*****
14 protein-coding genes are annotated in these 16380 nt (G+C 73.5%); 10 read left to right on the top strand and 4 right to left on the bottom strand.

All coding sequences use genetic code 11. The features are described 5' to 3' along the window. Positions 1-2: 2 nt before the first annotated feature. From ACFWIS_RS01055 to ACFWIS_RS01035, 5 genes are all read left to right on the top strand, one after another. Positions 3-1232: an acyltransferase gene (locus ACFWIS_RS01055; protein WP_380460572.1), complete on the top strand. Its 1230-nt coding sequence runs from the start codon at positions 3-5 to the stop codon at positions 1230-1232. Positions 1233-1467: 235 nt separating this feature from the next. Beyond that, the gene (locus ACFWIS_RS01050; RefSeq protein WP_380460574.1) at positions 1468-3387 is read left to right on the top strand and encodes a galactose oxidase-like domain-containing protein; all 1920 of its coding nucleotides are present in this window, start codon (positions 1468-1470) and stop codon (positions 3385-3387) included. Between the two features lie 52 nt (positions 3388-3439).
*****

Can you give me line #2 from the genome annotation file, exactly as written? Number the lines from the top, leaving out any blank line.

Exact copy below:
All coding sequences use genetic code 11. The features are described 5' to 3' along the window. Positions 1-2: 2 nt before the first annotated feature. From ACFWIS_RS01055 to ACFWIS_RS01035, 5 genes are all read left to right on the top strand, one after another. Positions 3-1232: an acyltransferase gene (locus ACFWIS_RS01055; protein WP_380460572.1), complete on the top strand. Its 1230-nt coding sequence runs from the start codon at positions 3-5 to the stop codon at positions 1230-1232. Positions 1233-1467: 235 nt separating this feature from the next. Beyond that, the gene (locus ACFWIS_RS01050; RefSeq protein WP_380460574.1) at positions 1468-3387 is read left to right on the top strand and encodes a galactose oxidase-like domain-containing protein; all 1920 of its coding nucleotides are present in this window, start codon (positions 1468-1470) and stop codon (positions 3385-3387) included. Between the two features lie 52 nt (positions 3388-3439).